Guest Editorial: FDA e-cig regulations hit mark
E-cigarettes could turn out to be either a savior that helps addicted smokers quit or a lure that hooks a whole new generation on nicotine.
While science tries to decode those conflicting signals, the federal government took the responsible step Thursday to regulate electronic cigarettes in a way that tries to head off the worst outcome while still allowing potential benefits of vaping to emerge.
The new regulations, to go into effect in August, would ban sales to minors, require warning labels, ban the distribution of free samples and, most important, require makers of e-cigarettes that hit the market after Feb. 15, 2007, to go through a government approval process. Most e-cigarettes — whether made by tobacco giants or mom-and-pop stores — will fall under the stricture, giving the Food and Drug Administration authority to look at everything from ingredients to health risks.
Until now, e-cigarettes — battery-operated inhalers that contain nicotine, the powerfully addictive substance in cigarettes — have been marketed, as an FDA official noted Thursday, in a "wild, wild West" environment where anything goes.
Once before, the nation let an addictive product get by with little regulation. By the time the surgeon general first warned of cigarettes' deadly dangers in 1964, about four in 10 Americans were already hooked. It has taken more than 50 years and a costly war on smoking to cut that adult rate in half and to bring teen smoking down to about 9 percent.
No wonder the government and public health advocates are wary of these new “vaping” products, which also contain nicotine, and some of which are made by the same companies that brought the nation Joe Camel and the Marlboro Man.
While advocates for e-cigarettes talk about their potential upside in the future — getting smokers to quit — they seldom acknowledge the facts on the ground right now: E-cig use among teenagers is exploding. Last year, 16 percent of high school students used e-cigarettes at least once in the past month, making the devices more popular than traditional cigarettes among teens, according to a national survey by the federal government. That’s up from 1.5 percent in 2011 — an astounding rise.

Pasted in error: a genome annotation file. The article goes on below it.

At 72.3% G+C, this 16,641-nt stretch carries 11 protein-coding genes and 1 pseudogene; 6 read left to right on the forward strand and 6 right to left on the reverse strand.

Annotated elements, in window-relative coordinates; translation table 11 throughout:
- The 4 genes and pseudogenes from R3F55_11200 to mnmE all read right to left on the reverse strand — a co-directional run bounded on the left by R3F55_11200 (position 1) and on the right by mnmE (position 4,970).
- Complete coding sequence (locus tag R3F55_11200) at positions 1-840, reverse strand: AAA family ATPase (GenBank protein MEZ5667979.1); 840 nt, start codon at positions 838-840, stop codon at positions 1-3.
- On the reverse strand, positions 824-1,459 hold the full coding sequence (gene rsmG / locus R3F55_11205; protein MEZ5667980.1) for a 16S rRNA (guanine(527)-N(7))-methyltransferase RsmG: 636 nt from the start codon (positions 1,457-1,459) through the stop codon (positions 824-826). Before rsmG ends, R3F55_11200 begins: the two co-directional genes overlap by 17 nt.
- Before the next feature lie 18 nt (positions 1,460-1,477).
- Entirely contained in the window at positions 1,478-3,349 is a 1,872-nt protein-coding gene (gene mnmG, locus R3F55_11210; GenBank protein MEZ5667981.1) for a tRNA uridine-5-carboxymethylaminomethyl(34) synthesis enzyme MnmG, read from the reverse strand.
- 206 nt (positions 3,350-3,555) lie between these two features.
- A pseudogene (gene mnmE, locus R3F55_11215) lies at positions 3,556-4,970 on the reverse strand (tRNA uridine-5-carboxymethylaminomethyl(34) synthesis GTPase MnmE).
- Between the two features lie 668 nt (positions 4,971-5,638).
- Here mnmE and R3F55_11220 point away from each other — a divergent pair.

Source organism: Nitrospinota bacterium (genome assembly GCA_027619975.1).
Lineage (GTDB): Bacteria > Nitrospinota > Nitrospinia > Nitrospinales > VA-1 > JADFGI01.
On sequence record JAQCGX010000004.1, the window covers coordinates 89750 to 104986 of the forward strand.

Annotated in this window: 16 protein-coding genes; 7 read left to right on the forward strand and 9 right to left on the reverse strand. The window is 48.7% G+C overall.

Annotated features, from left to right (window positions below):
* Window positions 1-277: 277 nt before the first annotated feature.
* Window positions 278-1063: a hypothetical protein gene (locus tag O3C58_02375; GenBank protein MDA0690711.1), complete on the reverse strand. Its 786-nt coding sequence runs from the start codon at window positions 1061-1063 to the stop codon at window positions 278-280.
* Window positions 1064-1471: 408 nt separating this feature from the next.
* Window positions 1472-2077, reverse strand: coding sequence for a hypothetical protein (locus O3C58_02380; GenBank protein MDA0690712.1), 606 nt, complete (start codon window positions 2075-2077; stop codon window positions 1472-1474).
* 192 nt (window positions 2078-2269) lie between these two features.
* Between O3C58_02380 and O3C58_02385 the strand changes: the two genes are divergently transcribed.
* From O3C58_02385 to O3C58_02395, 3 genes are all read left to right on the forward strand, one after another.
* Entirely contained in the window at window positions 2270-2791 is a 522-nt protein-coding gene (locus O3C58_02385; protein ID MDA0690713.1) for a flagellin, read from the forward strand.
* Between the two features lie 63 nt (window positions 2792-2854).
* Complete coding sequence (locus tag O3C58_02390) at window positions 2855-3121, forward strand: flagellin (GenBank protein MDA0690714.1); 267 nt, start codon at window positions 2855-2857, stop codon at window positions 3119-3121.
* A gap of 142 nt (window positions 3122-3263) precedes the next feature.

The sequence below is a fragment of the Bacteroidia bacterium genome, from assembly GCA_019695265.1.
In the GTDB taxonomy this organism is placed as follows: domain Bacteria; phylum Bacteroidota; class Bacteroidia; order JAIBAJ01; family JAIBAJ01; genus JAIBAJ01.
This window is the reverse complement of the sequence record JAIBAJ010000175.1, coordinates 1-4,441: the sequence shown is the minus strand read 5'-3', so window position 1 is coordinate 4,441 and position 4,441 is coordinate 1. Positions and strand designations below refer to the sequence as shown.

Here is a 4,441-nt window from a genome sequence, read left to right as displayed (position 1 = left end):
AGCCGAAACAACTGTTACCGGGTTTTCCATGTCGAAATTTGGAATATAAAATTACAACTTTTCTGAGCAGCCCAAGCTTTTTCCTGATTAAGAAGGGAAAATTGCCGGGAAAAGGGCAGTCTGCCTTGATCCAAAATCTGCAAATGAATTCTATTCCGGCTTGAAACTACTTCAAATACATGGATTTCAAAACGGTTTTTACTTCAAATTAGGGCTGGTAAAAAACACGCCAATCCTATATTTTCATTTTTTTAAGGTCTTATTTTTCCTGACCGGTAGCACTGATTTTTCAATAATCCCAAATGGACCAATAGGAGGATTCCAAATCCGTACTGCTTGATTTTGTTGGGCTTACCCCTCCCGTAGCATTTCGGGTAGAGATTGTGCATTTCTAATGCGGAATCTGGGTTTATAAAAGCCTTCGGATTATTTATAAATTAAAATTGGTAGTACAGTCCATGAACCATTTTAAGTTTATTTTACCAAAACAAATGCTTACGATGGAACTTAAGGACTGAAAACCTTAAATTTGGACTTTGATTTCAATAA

Promoters argue that teens are switching to a safer product. Great if true. But some earlier data show that many teens who use e-cigarettes have not smoked traditional cigarettes before. Exactly how many fit that description now is a key question that researchers need to sort out.
Industry players also underscore that their products are only for adults. Their advertising says otherwise: The women who vape are sexy and glamorous, the men rugged and rebellious, the very themes that attracted generations of teens to traditional cigarettes. In stores, e-cigarettes are sold above ice cream freezers, next to candy and in flavors that include Cherry Crush and Gummy Bear. About 85 percent of youths who had used e-cigs in the past 30 days used ones that were flavored.
It’s actually past the time when the FDA ought to be holding the industry to some standards.
E-cigarette proponents assert that the new regulation will work like a ban because many makers will be unable to get through an expensive and time-consuming application process. The FDA acknowledges it will cost “several hundred thousand dollars” for each e-cig formulation. For major players, this won’t be a problem. More to the point, is that a good excuse for allowing the public to ingest vapor without knowing what’s in it or the potential risks? Of course not.
Science will answer all these important questions about e-cigarettes. Meanwhile, a tough watchdog is needed to ensure that teenagers in particular aren’t vaping themselves into some new and dangerous addiction.